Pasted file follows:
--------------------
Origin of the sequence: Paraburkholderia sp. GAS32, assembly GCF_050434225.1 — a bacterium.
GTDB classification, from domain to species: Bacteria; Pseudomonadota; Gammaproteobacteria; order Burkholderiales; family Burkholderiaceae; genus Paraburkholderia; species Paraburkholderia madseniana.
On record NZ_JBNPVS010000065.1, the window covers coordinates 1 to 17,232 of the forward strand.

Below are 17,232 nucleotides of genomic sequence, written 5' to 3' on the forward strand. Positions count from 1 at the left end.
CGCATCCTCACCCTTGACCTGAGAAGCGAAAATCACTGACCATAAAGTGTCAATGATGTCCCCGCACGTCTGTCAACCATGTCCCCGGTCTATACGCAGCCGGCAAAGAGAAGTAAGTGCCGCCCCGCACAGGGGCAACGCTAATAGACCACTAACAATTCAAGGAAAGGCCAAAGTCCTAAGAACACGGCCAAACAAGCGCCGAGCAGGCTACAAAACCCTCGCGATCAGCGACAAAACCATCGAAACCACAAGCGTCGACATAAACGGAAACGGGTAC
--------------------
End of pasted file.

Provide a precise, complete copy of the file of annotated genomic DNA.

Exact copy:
Origin of the sequence: Paraburkholderia sp. GAS32, assembly GCF_050434225.1 — a bacterium.
GTDB classification, from domain to species: Bacteria; Pseudomonadota; Gammaproteobacteria; order Burkholderiales; family Burkholderiaceae; genus Paraburkholderia; species Paraburkholderia madseniana.
On record NZ_JBNPVS010000065.1, the window covers coordinates 1 to 17,232 of the forward strand.

Below are 17,232 nucleotides of genomic sequence, written 5' to 3' on the forward strand. Positions count from 1 at the left end.
CGCATCCTCACCCTTGACCTGAGAAGCGAAAATCACTGACCATAAAGTGTCAATGATGTCCCCGCACGTCTGTCAACCATGTCCCCGGTCTATACGCAGCCGGCAAAGAGAAGTAAGTGCCGCCCCGCACAGGGGCAACGCTAATAGACCACTAACAATTCAAGGAAAGGCCAAAGTCCTAAGAACACGGCCAAACAAGCGCCGAGCAGGCTACAAAACCCTCGCGATCAGCGACAAAACCATCGAAACCACAAGCGTCGACATAAACGGAAACGGGTAC